As funny as it is to hear a youthful forty-year-old describe himself as “a product of an earlier era,” I knew exactly what chef Shaun Doty, the owner of Shaun’s in Inman Park, was trying to communicate when we sat down for a chat at Aurora Coffee in Little Five Points. I thought he would be mad at me for starting the conversation by calling him “the king of french fries.” Au contraire! He reminded me that, although he grew up in Oklahoma, he had lived in Belgium, where frying potatoes is an art form, and that he had once been married to a Belgian woman.
There is nothing easy about making french fries. I remember being at Joël Robuchon’s famous L’Atelier in Paris and watching the master send the same line cook crying back to the kitchen six times in a row until he finally gave his approval to a simple plate of golden fries. Doty’s pommes frites graisse de canard are as good as any I have had in my life. “It takes a hundred dollars to fill the fryer [with duck fat],” he told me, bragging that he could make them in the restaurant and still deliver them crisp to me half an hour later. He is particular about his spuds (Kingston Idaho) and his technique (two dips into the hot fat), and it is “as serious a business as making a terrine.”
The menu at Shaun’s, a compendium of wide-ranging, educated bistro dishes, is right up my alley. The fettuccine with chicken livers, the Sardinian flatbread with wild arugula and argan oil, and, more recently, the incredible pork schnitzel with grilled Vidalia onion salad, peanuts, and parsley have cast a spell on me. The brunch, now available on Saturdays as well as Sundays, is one of perhaps two in town I consider getting up for: I am a huge fan of the cheddar waffles with poached kumquats and a new pure cane syrup less sticky than maple.
Because of the level of creativity, I consider the early-bird special ($29 per person for three courses, available from 5 to 7 p.m. and all evening at the bar) a better deal than the Sunday pasta dinner ($12 with salad and homemade gelato), which draws folks who don’t necessarily know what the restaurant is otherwise capable of.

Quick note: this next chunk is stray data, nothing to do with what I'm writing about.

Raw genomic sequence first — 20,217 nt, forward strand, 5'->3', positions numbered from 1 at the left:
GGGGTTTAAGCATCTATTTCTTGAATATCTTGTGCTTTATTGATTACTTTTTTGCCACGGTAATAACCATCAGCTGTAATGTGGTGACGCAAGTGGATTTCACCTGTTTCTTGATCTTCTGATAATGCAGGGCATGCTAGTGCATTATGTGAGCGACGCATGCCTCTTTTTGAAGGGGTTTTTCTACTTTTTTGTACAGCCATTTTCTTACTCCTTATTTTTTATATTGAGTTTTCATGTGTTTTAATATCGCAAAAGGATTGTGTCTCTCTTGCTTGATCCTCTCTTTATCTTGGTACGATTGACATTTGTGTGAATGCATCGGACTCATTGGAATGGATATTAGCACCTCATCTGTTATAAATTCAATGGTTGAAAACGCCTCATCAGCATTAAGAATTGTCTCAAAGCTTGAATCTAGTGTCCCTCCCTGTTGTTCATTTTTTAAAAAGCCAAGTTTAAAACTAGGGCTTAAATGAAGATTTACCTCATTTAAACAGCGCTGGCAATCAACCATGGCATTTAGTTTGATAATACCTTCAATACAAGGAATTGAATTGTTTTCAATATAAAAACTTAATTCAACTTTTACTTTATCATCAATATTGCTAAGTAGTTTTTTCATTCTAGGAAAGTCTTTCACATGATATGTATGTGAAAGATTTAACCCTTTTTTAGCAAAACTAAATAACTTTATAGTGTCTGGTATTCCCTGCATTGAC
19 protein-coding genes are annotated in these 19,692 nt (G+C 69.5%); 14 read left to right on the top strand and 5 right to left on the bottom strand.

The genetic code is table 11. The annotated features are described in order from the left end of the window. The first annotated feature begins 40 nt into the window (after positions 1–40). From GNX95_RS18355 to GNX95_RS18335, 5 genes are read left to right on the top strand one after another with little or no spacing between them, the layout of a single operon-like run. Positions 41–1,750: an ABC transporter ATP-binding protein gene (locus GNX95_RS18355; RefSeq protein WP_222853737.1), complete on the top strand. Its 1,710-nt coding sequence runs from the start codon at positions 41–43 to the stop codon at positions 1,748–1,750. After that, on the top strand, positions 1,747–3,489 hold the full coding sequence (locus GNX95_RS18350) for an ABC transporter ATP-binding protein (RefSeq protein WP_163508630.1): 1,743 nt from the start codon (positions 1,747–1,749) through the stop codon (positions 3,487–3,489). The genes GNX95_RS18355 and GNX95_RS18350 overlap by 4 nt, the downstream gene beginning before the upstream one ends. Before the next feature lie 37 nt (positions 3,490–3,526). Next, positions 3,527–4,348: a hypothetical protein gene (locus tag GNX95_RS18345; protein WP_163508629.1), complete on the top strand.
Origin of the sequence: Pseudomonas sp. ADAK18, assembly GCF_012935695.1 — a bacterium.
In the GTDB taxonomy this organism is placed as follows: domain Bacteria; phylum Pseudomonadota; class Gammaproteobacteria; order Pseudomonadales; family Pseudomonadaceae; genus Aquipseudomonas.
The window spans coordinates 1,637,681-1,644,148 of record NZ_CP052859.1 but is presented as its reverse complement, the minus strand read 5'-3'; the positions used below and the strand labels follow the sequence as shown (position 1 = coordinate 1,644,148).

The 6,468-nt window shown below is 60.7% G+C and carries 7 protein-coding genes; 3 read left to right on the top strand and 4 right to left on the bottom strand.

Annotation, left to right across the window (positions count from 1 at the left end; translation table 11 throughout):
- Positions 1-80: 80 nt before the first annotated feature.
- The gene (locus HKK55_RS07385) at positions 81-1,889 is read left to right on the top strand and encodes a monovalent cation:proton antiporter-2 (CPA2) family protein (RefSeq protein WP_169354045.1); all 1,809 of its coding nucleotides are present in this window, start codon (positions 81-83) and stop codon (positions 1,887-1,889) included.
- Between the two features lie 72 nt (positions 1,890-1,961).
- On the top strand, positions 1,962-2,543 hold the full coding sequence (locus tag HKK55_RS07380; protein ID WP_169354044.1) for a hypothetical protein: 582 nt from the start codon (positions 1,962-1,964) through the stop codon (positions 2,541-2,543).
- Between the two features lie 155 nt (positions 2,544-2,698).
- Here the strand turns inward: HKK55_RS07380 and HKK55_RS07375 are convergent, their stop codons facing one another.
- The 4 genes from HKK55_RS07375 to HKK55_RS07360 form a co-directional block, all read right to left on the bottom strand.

I have had my eye on Doty for many years, first when he was chef Guenter Seeger’s right hand at The Dining Room at The Ritz-Carlton, Buckhead, then as the co-owner of several flashy operations that ultimately closed. “Patience,” I have always thought. “He will be great some day.”
When he opened Shaun’s in October 2006, Doty finally shed the mantle of the protégé. Now that his famous mentor and friend has left town, no one calls him “Little Guenter” anymore. He has made a cocoon for himself in a place that feels like an extension of his culinary personality and socializing habits. A wild card no longer, he credits his young son, Dante, who has been diagnosed with autism, for forcing courage upon him.
I am a big proponent of restaurants (and businesses in general) where the owner puts his or her name above the door. I trust Shaun’s implicitly, and I know that it takes a brave man to stake his reputation on chopped liver—a signature dish Doty describes as “a perfect representation of what I do”—and glorious french fries.
Shaun’s, 1029 Edgewood Avenue, 404-577-4358, shaunsrestaurant.com
Photograph by Joe Martinez This article originally appeared in the July 2009 issue of